“Cash-Strapped” City of Cape Town to Spend R3.5mil on Madiba Statue

The City of Cape Town, who want to increase the costs of basic services has found R3.5 million to spend on a statue of Madiba.
Sherryn de Vos
2017-04-18
The City of Cape Town has announced that it plans on building a statue to honour Nelson Mandela. The statue will be built on the balcony in City Hall. This is the site where he made his first speech on the day that he was set free in 1990. It is an initiative to be undertaken by the City, as well as the Western Cape Government. It will commemorate the legacy of Madiba as well as the transition of South Africa into democracy. Brett Heron, Chairman of the City Council states that, thus far, little has been done to commemorate this historical space.
“The purpose of the proposed permanent exhibition is to turn City Hall into a popular tourist attraction where visitors can visualise the events and have a full experience of our journey to democracy. Numerous people and organisations had a hand in one of our nation’s most historic moments and we want to honour them as well.”

It Comes With A Questionable Price Tag

The budget that has been set aside for the building and erecting of the statue is currently sitting at around R3.5 million. But, that’s not all! Another R1.3 million a year has been budgeted to create a permanent exhibition at the City Hall. This ongoing exhibition will include interpretive panels, audio-visual equipment, and interactive displays, and will require ongoing annual maintenance and upgrades. It has been indicated that the Western Cape Government will be funding the development of the statue, while the City of Cape Town will be forking out for the ongoing exhibition. All in all, it will form part of the National Liberation Heritage Route, an initiative of the National Heritage Council and the National Department of Tourism. Government is claiming that the statue will fall into the development of a Madiba legacy route formed as part of Project Khulisa. They are backing this up by stating that it aims to add up to 100 000 jobs to the tourism sector. This, however, is not the first time that we have heard murmurings about a monument in honour of Madiba. In December, news broke that R1.7 million had been set aside for the statue. Somehow, in almost five months, the figure has more than doubled!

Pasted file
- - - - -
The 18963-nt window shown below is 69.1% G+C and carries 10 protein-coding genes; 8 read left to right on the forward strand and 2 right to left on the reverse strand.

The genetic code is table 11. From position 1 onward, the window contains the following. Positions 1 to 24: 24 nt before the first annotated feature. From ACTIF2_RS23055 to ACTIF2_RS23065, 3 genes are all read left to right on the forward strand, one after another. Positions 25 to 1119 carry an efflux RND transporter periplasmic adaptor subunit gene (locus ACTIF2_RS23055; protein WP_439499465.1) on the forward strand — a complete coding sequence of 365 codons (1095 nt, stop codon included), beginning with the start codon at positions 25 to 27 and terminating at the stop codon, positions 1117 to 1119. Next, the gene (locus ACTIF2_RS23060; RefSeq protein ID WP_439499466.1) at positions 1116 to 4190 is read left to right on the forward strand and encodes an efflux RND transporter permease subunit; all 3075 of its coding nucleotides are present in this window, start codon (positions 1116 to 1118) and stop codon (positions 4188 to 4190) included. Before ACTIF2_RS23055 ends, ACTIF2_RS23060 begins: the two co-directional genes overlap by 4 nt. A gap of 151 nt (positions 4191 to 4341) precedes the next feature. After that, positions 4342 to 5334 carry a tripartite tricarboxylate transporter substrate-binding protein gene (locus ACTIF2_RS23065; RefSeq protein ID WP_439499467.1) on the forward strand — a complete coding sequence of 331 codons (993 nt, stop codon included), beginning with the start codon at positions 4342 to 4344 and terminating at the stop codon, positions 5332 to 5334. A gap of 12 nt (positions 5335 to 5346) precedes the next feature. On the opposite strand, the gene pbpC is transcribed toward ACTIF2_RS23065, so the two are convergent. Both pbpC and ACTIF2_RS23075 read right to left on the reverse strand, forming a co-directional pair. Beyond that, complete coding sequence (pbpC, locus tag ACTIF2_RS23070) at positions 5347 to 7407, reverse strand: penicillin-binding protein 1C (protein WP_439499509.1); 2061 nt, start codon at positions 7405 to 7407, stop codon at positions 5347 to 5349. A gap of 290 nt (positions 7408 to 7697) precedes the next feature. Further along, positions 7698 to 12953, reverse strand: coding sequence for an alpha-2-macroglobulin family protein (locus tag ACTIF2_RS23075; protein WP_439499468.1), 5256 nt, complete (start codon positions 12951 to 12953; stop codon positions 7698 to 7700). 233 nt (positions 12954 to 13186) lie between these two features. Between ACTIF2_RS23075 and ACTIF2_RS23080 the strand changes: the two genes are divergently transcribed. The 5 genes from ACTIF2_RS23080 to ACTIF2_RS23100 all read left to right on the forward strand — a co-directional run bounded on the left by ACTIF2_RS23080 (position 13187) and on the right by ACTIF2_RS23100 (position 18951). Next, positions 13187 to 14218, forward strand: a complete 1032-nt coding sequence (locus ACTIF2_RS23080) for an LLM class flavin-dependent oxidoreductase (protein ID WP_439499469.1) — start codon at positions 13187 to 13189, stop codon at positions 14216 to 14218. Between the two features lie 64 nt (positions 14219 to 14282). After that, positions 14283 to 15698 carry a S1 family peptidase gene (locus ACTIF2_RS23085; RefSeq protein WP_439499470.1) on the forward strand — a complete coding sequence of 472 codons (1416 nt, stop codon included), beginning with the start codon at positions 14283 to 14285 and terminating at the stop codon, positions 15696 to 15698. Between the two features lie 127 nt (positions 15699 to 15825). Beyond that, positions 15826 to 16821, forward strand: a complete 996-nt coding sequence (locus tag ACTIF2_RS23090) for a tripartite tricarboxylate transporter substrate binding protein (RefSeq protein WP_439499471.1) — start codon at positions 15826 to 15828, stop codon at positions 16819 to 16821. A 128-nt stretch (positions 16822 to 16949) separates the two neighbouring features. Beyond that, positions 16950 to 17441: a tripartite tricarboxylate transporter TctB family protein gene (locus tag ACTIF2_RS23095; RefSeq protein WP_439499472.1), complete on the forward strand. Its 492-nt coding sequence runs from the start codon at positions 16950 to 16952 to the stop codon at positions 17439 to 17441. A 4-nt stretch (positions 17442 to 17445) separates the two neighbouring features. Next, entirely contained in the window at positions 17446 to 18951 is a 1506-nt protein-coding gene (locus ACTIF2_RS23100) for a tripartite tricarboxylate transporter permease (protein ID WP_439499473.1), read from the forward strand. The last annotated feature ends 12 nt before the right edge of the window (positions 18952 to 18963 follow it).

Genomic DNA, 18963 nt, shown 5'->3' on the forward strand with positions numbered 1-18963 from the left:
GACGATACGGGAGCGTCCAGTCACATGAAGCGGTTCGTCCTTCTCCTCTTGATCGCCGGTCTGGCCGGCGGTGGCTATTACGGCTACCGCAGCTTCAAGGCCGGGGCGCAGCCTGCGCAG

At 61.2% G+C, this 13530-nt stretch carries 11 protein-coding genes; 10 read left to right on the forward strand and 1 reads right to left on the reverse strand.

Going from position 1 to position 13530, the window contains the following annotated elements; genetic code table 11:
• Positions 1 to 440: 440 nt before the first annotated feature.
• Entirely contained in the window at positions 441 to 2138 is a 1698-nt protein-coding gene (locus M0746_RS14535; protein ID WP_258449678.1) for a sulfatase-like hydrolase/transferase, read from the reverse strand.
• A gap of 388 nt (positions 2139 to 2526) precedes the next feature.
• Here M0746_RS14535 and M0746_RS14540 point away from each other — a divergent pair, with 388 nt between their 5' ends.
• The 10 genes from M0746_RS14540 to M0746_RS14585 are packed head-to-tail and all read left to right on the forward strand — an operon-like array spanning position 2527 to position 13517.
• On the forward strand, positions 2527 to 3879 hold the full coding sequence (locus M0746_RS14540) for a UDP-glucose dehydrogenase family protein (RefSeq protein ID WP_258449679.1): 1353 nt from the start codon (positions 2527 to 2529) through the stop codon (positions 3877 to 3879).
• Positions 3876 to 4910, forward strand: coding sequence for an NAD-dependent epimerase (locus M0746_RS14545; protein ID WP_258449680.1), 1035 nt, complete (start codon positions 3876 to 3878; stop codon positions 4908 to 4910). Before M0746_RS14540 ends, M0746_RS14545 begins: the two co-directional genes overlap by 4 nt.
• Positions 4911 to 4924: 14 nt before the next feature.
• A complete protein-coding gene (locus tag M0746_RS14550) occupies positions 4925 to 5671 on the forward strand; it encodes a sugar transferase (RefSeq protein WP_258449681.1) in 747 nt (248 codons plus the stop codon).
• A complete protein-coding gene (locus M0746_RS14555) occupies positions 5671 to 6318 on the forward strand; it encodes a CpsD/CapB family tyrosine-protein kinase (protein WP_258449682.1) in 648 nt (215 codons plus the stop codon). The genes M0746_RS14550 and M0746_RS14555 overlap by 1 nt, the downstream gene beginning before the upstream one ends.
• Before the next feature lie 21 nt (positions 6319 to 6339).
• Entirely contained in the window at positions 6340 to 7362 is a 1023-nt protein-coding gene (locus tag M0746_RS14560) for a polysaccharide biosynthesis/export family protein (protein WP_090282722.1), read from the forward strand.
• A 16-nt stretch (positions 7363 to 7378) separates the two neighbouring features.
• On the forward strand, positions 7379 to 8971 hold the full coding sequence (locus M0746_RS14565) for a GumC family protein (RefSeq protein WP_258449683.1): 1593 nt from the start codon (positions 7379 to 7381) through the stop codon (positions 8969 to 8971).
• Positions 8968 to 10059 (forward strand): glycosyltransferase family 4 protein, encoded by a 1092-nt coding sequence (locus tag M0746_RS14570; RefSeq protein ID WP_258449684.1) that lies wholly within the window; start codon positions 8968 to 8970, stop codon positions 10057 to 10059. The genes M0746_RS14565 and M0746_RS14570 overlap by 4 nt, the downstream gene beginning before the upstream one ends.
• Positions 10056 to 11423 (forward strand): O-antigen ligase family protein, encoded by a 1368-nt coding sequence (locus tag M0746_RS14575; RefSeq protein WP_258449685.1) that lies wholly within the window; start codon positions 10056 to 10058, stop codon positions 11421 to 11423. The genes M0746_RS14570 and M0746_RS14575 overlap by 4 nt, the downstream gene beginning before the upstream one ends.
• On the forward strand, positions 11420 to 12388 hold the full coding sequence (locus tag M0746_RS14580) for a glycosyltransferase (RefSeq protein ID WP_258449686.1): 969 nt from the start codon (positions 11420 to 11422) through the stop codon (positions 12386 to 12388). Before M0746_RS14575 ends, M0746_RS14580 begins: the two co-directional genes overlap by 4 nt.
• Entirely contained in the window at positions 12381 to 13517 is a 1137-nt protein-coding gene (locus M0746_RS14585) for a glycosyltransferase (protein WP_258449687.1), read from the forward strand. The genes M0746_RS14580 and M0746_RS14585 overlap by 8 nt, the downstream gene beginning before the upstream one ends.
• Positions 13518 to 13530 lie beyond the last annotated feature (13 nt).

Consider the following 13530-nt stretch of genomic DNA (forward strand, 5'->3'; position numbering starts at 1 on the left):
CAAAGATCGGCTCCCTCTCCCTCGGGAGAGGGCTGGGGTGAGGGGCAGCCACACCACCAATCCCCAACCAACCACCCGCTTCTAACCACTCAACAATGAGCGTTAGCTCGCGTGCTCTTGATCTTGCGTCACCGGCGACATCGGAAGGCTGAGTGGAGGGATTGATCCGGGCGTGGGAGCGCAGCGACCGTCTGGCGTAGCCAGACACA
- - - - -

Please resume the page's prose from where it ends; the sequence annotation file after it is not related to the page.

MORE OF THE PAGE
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Can The City Afford Another Statue?

The City has opened the project for public opinion and, thus far, social media has already exploded with opinions. The public is questioning why the Western Cape Government is spending such an exorbitant amount on yet another statue. Especially when they are claiming to be strapped for cash in other areas. A week back, the City announced that they were looking at increasing the costs of basic services. This is to cover the costs of necessary infrastructure building and maintenance, which the City cannot afford. It comes at a time too, that service delivery to the most disadvantaged areas is at a bare minimum. What needs to be considered, by both government departments, is whether this is the best time to be spending money unnecessarily? The recent downgrade of the country into junk status will increase taxes, basic living expenses and general debt. Can government really afford to throw money at a project like this? The recent downgrade of the country into junk status has heightened the possibility of increased taxes, basic living expenses, and general public and private debt. Can government really afford to throw money at a project like this?
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What Could The City Be Spending on?

Twitter blew up with residents wondering why government isn’t allocating the money to vital resources. Some of the comments and suggestions thus far are:
  • Replacing hospital gurneys that they stated they couldn’t afford
  • Finishing a fly-over that has taken years to complete
  • Controlling gang violence out of control in Cape Flats
  • Basic service delivery to some of the poorest areas in the Western Cape
  • Assisting the Hout Bay township, Imzamo Yethu, rebuild, after the devastating fire that razed scores of homes to the ground
  • The installation of basic ablutions in high-density areas
The question remains, would Nelson Mandela himself not have wanted that money to go to even one of these suggestions? What are your thoughts?